Yeah, I like Randall. Met Bo may years ago. I have four of them, did have five, a # 18 (I seem to recall) survival knife I carried for many years flying. Gave it to a friend. That thing would have ripped sheet aluminium all to hell if I had needed to make a hole.

I can't agree with the comments on fit and finish. Maybe the new ones are rough, but the older ones I have are slick. Had a friend who was a dealer in Miami during the 70's and bought three from him and one from Randall in Orlando. To illustrate how long ago that was, they had a case full of knives in their shop the last time I was there. If you're ever in Orlando, drop by the shop. They have a really neat museum there.

I ordered a #27 in June '05 that's scheduled for delivery this July. Glad I locked in the price. They've gone up a bit, but nowhere near as much as on eBay or at the gun show I visited last weekend. Looks like a good camp knife and I'll hopefully have it in time for Tanzania.
04 March 2009, 02:57
In 1955, right after Korea I ordered a Randall Alaskan. The price tag was $50, a price unheard of for a belt knife at the time! But somehow I scraped together the price, and placed an order.
Things rocked on for about nine months, with no word from Bo! I wrote him a letter and ask where my knife was. In about a week I got a letter from Randall that read:

"Randall knives are hand made by me only, and they are the best custom hand made knife in the world. If the Randall knife is not worth waiting for, here is your uncashed check, and you can buy a knife elswhere!"

I promptly sent the check, back to Bo, and asked that he go ahead with my knife! lol

....Mac >>>===(x)===> MacD37, ...and DUGABOY1
DRSS Charter member
"If I die today, I've had a life well spent, for I've been to see the Elephant, and smelled the smoke of Africa!"~ME 1982

Hands of Old Elmer Keith

05 March 2009, 09:07
N E 450 No2
I handled some of my Randall knives today.

My original post still stands.

They have excellent balance, and as I stated in my first post they cut extremely well.

11 June 2009, 09:17
I wanted a Randall for about 15 years. I purchased a #14 with the border patrol handle on e-bay. Great feel and balance. Very poor finish quality for a $400 knife. The grind is not even the point looks twisted. The back edge of the knife was rolled over. 120 grit grinding marks showing through the finial polish.I am sure it will make a great working knife,but AM really sad to see such poor finish quality.


9.3X74 tika 512
9.3X74 SXS
Merkel 140 in 470 Nitro
22 June 2009, 07:24
Bill Cooley
Originally posted by Snowwolfe:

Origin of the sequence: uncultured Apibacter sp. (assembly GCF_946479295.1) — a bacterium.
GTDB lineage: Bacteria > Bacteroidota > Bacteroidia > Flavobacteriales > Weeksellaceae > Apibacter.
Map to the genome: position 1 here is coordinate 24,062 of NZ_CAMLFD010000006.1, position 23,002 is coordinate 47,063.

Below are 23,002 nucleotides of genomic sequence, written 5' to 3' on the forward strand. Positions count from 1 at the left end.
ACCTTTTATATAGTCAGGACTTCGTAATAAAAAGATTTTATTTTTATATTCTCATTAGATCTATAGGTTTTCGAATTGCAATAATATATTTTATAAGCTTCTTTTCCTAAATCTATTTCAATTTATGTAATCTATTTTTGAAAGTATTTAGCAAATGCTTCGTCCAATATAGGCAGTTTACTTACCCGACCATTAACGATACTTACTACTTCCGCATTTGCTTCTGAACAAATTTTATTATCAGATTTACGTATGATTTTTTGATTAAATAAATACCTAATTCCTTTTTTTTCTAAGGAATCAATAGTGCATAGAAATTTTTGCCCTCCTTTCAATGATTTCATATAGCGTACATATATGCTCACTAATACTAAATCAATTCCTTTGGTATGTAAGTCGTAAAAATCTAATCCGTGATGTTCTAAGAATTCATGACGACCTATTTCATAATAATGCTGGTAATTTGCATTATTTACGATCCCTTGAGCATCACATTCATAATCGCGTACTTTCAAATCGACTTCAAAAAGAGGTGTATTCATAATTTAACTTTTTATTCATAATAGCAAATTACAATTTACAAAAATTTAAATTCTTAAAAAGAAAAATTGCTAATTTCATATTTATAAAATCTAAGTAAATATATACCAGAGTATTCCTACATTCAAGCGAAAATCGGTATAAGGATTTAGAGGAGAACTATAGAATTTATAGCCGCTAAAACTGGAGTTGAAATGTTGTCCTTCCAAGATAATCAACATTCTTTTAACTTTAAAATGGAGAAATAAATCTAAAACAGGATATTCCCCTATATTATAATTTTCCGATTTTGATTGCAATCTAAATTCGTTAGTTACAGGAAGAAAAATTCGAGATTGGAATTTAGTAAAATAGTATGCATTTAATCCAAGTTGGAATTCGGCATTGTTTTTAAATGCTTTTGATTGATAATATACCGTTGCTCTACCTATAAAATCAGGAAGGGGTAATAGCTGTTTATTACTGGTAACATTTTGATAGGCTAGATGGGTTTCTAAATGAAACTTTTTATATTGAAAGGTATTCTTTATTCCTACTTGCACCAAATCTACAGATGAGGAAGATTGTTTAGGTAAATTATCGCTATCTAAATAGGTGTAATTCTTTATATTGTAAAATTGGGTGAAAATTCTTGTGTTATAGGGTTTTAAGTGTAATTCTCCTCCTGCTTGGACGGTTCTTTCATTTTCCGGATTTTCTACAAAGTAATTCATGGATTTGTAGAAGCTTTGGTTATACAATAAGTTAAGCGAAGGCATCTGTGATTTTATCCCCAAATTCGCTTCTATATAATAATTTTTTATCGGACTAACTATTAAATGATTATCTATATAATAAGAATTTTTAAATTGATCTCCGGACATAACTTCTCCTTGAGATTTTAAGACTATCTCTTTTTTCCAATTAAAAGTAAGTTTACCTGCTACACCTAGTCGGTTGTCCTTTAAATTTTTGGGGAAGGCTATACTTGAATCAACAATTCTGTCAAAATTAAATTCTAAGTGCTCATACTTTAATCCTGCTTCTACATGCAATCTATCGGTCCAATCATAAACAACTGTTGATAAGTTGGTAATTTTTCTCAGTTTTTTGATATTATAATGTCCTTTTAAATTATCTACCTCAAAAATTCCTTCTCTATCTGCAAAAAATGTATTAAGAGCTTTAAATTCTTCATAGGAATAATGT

I guess as most of us age we have more money to buy shit we really don't need, lol.
Finding myself in this position lately I find myself looking at Randalls web site and ordered his catalog.
Are his knives that good? Or is it simply they are so expensive people perceive they are better?

Before you spend all your money on Randall's take a look at this web site
You might find something you like.

A man who carries a cat by the tail learns something he can learn in no other way.
-Mark Twain
There ought to be one day - just one – when there is open season on Congressmen.
~Will Rogers~
22 June 2009, 16:42
THEN, which is up to the 70s, Randall's were top tier knives. Since then, the knife making world and steels have long passed them by. Their backorders are because of their reputation earned THEN, not because of their knives now. Personally, I'd rank them as third tier knives and priced as very good quality second tier. A great piece of modern American knife making history, but not up to current standards.

Do they cut, well, homer, of course, but so will a piece of lawn mower blade. I've got several of them, from the 60s and 70s, and I'll be selling them as I dig them out.

I'm adding this comment, let me be clear, Randall makes a nice knife, and they "invented" many of the modern blade styles which are often copied or changed just a bit. However, their waiting times for delivery and their prices are substantially more than they are worth.

When considering US based operations of guides/outfitters, check and see if they are NRA members. If not, why support someone who doesn't support us? Consider spending your money elsewhere.


I have come to understand that in hunting, the goal is not the goal but the process.